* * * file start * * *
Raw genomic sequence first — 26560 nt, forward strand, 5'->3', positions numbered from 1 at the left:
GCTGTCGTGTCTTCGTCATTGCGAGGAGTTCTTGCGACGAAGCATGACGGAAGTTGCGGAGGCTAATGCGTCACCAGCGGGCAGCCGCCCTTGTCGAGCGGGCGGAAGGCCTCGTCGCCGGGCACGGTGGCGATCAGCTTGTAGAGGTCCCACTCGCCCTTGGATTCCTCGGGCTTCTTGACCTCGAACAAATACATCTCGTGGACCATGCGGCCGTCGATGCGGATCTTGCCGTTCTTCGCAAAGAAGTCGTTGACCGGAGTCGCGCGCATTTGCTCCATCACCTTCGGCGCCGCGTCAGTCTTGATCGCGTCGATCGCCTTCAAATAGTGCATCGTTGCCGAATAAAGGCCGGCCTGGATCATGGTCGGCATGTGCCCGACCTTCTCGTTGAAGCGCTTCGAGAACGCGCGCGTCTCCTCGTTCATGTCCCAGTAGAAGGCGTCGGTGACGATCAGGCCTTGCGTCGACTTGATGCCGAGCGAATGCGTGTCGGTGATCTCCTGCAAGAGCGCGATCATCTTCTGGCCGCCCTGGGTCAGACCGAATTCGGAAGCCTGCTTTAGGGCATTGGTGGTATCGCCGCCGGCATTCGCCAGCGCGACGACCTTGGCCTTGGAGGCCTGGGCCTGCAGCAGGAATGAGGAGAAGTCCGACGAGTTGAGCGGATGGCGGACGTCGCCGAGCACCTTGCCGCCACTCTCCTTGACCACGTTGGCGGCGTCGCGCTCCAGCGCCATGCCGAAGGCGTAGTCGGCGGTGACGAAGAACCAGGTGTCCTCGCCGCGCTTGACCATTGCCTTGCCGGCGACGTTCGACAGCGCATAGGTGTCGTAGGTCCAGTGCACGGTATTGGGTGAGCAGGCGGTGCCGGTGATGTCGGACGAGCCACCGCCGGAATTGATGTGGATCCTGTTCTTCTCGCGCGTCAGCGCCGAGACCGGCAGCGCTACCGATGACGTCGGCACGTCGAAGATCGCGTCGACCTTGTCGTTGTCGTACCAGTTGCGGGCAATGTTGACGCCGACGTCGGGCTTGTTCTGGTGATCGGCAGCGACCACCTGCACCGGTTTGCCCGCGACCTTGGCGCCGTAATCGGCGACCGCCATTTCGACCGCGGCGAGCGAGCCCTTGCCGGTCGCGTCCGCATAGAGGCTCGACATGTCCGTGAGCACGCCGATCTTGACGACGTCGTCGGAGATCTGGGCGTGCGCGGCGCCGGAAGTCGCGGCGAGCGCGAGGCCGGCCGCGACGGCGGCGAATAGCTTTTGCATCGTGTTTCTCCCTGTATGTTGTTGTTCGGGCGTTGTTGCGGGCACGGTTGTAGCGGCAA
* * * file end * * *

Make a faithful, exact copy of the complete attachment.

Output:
Raw genomic sequence first — 26560 nt, forward strand, 5'->3', positions numbered from 1 at the left:
GCTGTCGTGTCTTCGTCATTGCGAGGAGTTCTTGCGACGAAGCATGACGGAAGTTGCGGAGGCTAATGCGTCACCAGCGGGCAGCCGCCCTTGTCGAGCGGGCGGAAGGCCTCGTCGCCGGGCACGGTGGCGATCAGCTTGTAGAGGTCCCACTCGCCCTTGGATTCCTCGGGCTTCTTGACCTCGAACAAATACATCTCGTGGACCATGCGGCCGTCGATGCGGATCTTGCCGTTCTTCGCAAAGAAGTCGTTGACCGGAGTCGCGCGCATTTGCTCCATCACCTTCGGCGCCGCGTCAGTCTTGATCGCGTCGATCGCCTTCAAATAGTGCATCGTTGCCGAATAAAGGCCGGCCTGGATCATGGTCGGCATGTGCCCGACCTTCTCGTTGAAGCGCTTCGAGAACGCGCGCGTCTCCTCGTTCATGTCCCAGTAGAAGGCGTCGGTGACGATCAGGCCTTGCGTCGACTTGATGCCGAGCGAATGCGTGTCGGTGATCTCCTGCAAGAGCGCGATCATCTTCTGGCCGCCCTGGGTCAGACCGAATTCGGAAGCCTGCTTTAGGGCATTGGTGGTATCGCCGCCGGCATTCGCCAGCGCGACGACCTTGGCCTTGGAGGCCTGGGCCTGCAGCAGGAATGAGGAGAAGTCCGACGAGTTGAGCGGATGGCGGACGTCGCCGAGCACCTTGCCGCCACTCTCCTTGACCACGTTGGCGGCGTCGCGCTCCAGCGCCATGCCGAAGGCGTAGTCGGCGGTGACGAAGAACCAGGTGTCCTCGCCGCGCTTGACCATTGCCTTGCCGGCGACGTTCGACAGCGCATAGGTGTCGTAGGTCCAGTGCACGGTATTGGGTGAGCAGGCGGTGCCGGTGATGTCGGACGAGCCACCGCCGGAATTGATGTGGATCCTGTTCTTCTCGCGCGTCAGCGCCGAGACCGGCAGCGCTACCGATGACGTCGGCACGTCGAAGATCGCGTCGACCTTGTCGTTGTCGTACCAGTTGCGGGCAATGTTGACGCCGACGTCGGGCTTGTTCTGGTGATCGGCAGCGACCACCTGCACCGGTTTGCCCGCGACCTTGGCGCCGTAATCGGCGACCGCCATTTCGACCGCGGCGAGCGAGCCCTTGCCGGTCGCGTCCGCATAGAGGCTCGACATGTCCGTGAGCACGCCGATCTTGACGACGTCGTCGGAGATCTGGGCGTGCGCGGCGCCGGAAGTCGCGGCGAGCGCGAGGCCGGCCGCGACGGCGGCGAATAGCTTTTGCATCGTGTTTCTCCCTGTATGTTGTTGTTCGGGCGTTGTTGCGGGCACGGTTGTAGCGGCAA